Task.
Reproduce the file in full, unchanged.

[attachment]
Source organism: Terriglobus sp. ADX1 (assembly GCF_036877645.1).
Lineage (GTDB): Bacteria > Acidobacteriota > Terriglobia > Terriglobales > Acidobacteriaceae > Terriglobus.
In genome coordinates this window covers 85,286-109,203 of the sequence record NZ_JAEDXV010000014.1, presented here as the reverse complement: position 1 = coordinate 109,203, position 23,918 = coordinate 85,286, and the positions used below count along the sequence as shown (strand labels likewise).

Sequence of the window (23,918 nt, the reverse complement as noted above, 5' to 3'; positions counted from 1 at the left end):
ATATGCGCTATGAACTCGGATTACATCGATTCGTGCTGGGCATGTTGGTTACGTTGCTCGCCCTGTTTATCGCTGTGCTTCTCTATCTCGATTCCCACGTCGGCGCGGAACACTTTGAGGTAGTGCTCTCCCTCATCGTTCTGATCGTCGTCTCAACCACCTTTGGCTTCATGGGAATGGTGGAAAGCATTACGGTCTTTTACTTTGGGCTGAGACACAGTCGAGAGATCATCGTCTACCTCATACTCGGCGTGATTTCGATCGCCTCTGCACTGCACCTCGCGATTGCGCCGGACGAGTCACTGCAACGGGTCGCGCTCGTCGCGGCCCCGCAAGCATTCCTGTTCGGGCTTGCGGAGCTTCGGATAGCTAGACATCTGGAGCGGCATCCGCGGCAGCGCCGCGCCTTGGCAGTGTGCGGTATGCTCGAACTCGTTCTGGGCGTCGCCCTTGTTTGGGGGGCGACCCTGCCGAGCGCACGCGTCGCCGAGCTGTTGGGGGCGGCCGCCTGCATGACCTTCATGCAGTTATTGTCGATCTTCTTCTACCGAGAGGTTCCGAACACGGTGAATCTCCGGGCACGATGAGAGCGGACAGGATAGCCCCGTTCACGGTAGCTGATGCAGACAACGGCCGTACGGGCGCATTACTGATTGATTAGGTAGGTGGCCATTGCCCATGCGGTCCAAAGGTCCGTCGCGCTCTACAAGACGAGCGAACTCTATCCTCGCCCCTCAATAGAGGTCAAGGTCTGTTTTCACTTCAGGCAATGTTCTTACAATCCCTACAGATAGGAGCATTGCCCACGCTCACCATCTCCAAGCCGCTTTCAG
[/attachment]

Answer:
Source organism: Terriglobus sp. ADX1 (assembly GCF_036877645.1).
Lineage (GTDB): Bacteria > Acidobacteriota > Terriglobia > Terriglobales > Acidobacteriaceae > Terriglobus.
In genome coordinates this window covers 85,286-109,203 of the sequence record NZ_JAEDXV010000014.1, presented here as the reverse complement: position 1 = coordinate 109,203, position 23,918 = coordinate 85,286, and the positions used below count along the sequence as shown (strand labels likewise).

Sequence of the window (23,918 nt, the reverse complement as noted above, 5' to 3'; positions counted from 1 at the left end):
ATATGCGCTATGAACTCGGATTACATCGATTCGTGCTGGGCATGTTGGTTACGTTGCTCGCCCTGTTTATCGCTGTGCTTCTCTATCTCGATTCCCACGTCGGCGCGGAACACTTTGAGGTAGTGCTCTCCCTCATCGTTCTGATCGTCGTCTCAACCACCTTTGGCTTCATGGGAATGGTGGAAAGCATTACGGTCTTTTACTTTGGGCTGAGACACAGTCGAGAGATCATCGTCTACCTCATACTCGGCGTGATTTCGATCGCCTCTGCACTGCACCTCGCGATTGCGCCGGACGAGTCACTGCAACGGGTCGCGCTCGTCGCGGCCCCGCAAGCATTCCTGTTCGGGCTTGCGGAGCTTCGGATAGCTAGACATCTGGAGCGGCATCCGCGGCAGCGCCGCGCCTTGGCAGTGTGCGGTATGCTCGAACTCGTTCTGGGCGTCGCCCTTGTTTGGGGGGCGACCCTGCCGAGCGCACGCGTCGCCGAGCTGTTGGGGGCGGCCGCCTGCATGACCTTCATGCAGTTATTGTCGATCTTCTTCTACCGAGAGGTTCCGAACACGGTGAATCTCCGGGCACGATGAGAGCGGACAGGATAGCCCCGTTCACGGTAGCTGATGCAGACAACGGCCGTACGGGCGCATTACTGATTGATTAGGTAGGTGGCCATTGCCCATGCGGTCCAAAGGTCCGTCGCGCTCTACAAGACGAGCGAACTCTATCCTCGCCCCTCAATAGAGGTCAAGGTCTGTTTTCACTTCAGGCAATGTTCTTACAATCCCTACAGATAGGAGCATTGCCCACGCTCACCATCTCCAAGCCGCTTTCAG